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- UCAS institution code
Year of entry: 2023
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Course unit details:
Science and the Modern World (20 Credits)
|Unit level||Level 1|
|Teaching period(s)||Semester 1|
|Available as a free choice unit?||Yes|
What is science? And why does science have such authority in our society and culture? You don't have to be Einstein to find an answer!
Through a variety of case studies showing scientists at work, this unit analyses their ambitions, successes and the controversies that their research created.
A variety of resources, from scientists' writings to literature and film, will be used to introduce humanities and science students to different ways of understanding science in the past and the present.
The unit explores how science confronts politics, religion and culture more generally by using studies from a variety of disciplines including history, sociology of knowledge, politics, media and communication studies, and religion.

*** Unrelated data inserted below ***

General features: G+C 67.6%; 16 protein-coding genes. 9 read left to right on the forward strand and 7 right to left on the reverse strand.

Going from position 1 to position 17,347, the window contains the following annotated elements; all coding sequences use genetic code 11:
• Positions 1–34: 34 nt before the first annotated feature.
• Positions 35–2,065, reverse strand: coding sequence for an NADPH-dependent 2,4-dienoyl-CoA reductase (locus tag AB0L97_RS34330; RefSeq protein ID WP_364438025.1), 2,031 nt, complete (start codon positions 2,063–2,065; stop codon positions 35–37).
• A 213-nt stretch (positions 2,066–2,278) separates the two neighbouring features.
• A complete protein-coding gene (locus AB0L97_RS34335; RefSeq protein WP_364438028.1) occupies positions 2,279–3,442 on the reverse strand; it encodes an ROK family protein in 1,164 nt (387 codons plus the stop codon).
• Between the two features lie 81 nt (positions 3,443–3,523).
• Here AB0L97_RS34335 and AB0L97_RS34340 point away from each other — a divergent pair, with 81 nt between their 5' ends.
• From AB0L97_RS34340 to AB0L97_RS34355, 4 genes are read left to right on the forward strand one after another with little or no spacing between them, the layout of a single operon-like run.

This unit explores the place of science in human affairs using examples from past and present. It uses non-specialist vocabulary to help us understand why we trust scientists and where that reliance comes from historically. It also invites you to reflect critically on the methods scientific experts use and the influence they exercise in the modern world.
On successful completion of the unit you will be able to:
- Describe the range and complexity of the modern sciences in the context of their historical development
- Describe the role of the sciences in modern culture
- Analyse different ways of thinking about the sciences within contemporary society, including the views of non-scientific audiences and issues around authority and trust
- Defend well-argued contributions to interdisciplinary group debates
- Prepare a well-argued and evidence-based written report
In addition, for 20 credits:
- Research and write a literature-based review, integrating scientific, historical and social viewpoints
Teaching and learning methods
|Written assignment (inc essay)||25%|
|Project output (not diss/n)||50%|
Students are encouraged to ask questions at any time during lectures and seminars. Teaching staff answers queries in the class and also by email or during office hours (contact details in the course handbook or at lectures). All submitted coursework will be returned with annotations and comments explaining the rationale for the marks given.
|Scheduled activity hours|
|Independent study hours|
|Robert Naylor||Unit coordinator|